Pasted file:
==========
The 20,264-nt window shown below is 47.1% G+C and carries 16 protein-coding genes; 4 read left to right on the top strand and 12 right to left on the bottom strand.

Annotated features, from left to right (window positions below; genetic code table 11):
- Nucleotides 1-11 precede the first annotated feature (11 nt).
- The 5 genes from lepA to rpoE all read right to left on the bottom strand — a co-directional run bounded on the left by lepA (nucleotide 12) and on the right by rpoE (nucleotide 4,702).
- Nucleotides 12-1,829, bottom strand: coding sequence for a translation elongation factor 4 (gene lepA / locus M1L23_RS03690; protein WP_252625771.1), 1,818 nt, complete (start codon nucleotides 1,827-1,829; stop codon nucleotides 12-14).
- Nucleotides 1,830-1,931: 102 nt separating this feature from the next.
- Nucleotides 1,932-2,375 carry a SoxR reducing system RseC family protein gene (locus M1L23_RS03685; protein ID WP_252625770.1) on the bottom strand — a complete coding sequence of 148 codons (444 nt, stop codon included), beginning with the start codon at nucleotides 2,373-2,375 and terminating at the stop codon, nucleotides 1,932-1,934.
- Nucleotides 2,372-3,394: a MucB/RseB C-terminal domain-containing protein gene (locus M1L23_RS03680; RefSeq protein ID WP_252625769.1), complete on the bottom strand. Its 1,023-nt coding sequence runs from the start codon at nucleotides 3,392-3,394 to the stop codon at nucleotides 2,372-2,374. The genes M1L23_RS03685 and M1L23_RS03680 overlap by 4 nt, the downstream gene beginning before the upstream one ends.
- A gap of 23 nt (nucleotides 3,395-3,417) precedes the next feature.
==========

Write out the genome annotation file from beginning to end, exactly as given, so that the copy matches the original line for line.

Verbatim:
The 20,264-nt window shown below is 47.1% G+C and carries 16 protein-coding genes; 4 read left to right on the top strand and 12 right to left on the bottom strand.

Annotated features, from left to right (window positions below; genetic code table 11):
- Nucleotides 1-11 precede the first annotated feature (11 nt).
- The 5 genes from lepA to rpoE all read right to left on the bottom strand — a co-directional run bounded on the left by lepA (nucleotide 12) and on the right by rpoE (nucleotide 4,702).
- Nucleotides 12-1,829, bottom strand: coding sequence for a translation elongation factor 4 (gene lepA / locus M1L23_RS03690; protein WP_252625771.1), 1,818 nt, complete (start codon nucleotides 1,827-1,829; stop codon nucleotides 12-14).
- Nucleotides 1,830-1,931: 102 nt separating this feature from the next.
- Nucleotides 1,932-2,375 carry a SoxR reducing system RseC family protein gene (locus M1L23_RS03685; protein ID WP_252625770.1) on the bottom strand — a complete coding sequence of 148 codons (444 nt, stop codon included), beginning with the start codon at nucleotides 2,373-2,375 and terminating at the stop codon, nucleotides 1,932-1,934.
- Nucleotides 2,372-3,394: a MucB/RseB C-terminal domain-containing protein gene (locus M1L23_RS03680; RefSeq protein ID WP_252625769.1), complete on the bottom strand. Its 1,023-nt coding sequence runs from the start codon at nucleotides 3,392-3,394 to the stop codon at nucleotides 2,372-2,374. The genes M1L23_RS03685 and M1L23_RS03680 overlap by 4 nt, the downstream gene beginning before the upstream one ends.
- A gap of 23 nt (nucleotides 3,395-3,417) precedes the next feature.